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La Sociotomie: Migration Et Fragmentation De La Termitière Chez Les Anoplotermes Et Les Trinervitermes

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image of Behaviour

Under the term of sociotomy, (or fission of the society) we describe a curious social behaviour of two African Termites: Anoplotermes sp. and Trinervitermes bettonianus. Crowded columns, one including the royal couple, emerge in broad daylight and crawl away to various distances. They represent only a small part of the society to which they belong. After having covered a greater or lesser distance, each column breaks into several portions, each of which remains alone, scoops out (Anoplotermes) or builds (Trinervitermes) a nest which becomes the foundation of a new society. Substitution reproductives are obtained by means of neoteny which is very frequent in the two species in which sociotomy has been observed. All the castes are represented in the migration, including the functional reproductives and the winged individuals. The most important fact is the profound, if not complete modification of the usual normal behaviour during the phenomenon of sociotomy. For instance, the King and Queen, giving up their close confinement, emerge on the surface of the ground, remain in the open air and in the light, and cover comparatively long distances. The winged individuals, which normally only issue from the nest to undertake their swarming flight have their genetic behaviour abolished and can be seen creeping on the surface of the ground carrying larvae. The Anoplotermes workers can even acquire the behaviour of soldiers. Most peculiar behaviour is displayed on the occasion of the phenomenon of sociotomy: in particular the carrying of eggs, of brood, of wounded individuals and corpses. Various observations concerning the behaviour of soldiers and workers towards ants during the migration are related in this report. For the first time, the usefulness of the "nasuti" in defending the nest is firmly established, and so is the importance of the organization of the group in the defence against the assailants. Finally, the essential influence of the group upon individual behaviour is brought to light, for instance in its inhibitory action upon the sexual "instinct" of the winged individuals.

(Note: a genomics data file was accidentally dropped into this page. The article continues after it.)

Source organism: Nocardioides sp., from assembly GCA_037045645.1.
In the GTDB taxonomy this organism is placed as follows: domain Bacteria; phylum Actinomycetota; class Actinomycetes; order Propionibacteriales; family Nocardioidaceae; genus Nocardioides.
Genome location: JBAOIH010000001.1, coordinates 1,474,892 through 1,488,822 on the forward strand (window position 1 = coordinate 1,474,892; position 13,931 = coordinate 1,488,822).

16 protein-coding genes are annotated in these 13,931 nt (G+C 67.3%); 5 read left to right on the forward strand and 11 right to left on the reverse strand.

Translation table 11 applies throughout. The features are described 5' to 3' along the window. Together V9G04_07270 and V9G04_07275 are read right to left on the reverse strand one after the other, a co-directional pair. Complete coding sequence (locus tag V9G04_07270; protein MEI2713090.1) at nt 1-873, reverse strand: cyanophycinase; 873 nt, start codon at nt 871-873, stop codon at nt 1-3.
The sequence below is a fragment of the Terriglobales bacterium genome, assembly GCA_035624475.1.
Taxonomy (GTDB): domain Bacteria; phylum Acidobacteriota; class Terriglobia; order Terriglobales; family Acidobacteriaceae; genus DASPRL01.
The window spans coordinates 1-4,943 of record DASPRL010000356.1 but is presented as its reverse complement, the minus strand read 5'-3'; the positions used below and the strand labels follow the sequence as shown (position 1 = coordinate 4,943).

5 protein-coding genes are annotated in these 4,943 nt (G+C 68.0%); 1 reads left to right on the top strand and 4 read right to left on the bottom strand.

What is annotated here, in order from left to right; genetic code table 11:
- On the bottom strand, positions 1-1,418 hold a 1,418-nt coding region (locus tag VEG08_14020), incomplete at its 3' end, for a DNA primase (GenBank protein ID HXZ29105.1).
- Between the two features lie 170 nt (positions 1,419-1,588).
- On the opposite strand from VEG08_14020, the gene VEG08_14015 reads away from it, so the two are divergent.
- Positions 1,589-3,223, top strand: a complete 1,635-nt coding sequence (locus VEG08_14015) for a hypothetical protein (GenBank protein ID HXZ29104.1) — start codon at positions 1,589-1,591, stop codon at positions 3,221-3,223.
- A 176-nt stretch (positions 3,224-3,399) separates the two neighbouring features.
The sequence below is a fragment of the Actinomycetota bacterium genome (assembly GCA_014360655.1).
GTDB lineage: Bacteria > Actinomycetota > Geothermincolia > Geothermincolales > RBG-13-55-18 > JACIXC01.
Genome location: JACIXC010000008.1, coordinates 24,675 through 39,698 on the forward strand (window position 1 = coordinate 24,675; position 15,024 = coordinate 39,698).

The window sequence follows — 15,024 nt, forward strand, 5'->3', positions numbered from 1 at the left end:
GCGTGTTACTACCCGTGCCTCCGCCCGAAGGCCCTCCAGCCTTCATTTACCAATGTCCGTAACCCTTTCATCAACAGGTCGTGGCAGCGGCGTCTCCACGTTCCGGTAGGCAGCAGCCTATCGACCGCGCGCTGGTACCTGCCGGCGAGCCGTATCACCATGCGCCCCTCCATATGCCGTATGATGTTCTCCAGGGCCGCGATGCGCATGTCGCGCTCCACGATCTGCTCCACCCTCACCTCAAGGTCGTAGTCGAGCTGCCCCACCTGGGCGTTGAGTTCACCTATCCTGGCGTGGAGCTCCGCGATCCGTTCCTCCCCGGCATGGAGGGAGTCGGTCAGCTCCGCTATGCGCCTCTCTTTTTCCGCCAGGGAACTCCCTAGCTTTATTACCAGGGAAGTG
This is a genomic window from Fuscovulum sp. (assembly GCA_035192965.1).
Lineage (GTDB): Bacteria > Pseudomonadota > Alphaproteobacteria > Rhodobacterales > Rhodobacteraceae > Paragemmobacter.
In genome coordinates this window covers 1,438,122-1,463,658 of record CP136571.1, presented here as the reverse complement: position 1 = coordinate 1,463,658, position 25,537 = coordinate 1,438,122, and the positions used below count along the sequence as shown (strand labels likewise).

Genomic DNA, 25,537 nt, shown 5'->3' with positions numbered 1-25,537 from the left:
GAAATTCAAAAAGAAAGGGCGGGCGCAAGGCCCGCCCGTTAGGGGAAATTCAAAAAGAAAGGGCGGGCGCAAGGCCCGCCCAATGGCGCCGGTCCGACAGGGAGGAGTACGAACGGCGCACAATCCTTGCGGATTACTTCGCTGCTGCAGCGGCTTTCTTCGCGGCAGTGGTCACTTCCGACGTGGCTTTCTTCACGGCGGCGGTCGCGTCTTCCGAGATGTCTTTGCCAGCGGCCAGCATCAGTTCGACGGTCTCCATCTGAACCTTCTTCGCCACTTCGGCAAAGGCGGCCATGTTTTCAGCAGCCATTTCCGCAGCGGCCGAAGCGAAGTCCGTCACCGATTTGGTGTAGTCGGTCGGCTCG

Affiliations: 1: Laboratoire d'Evolution des Etres organisés, Faculté des Sciences, Paris


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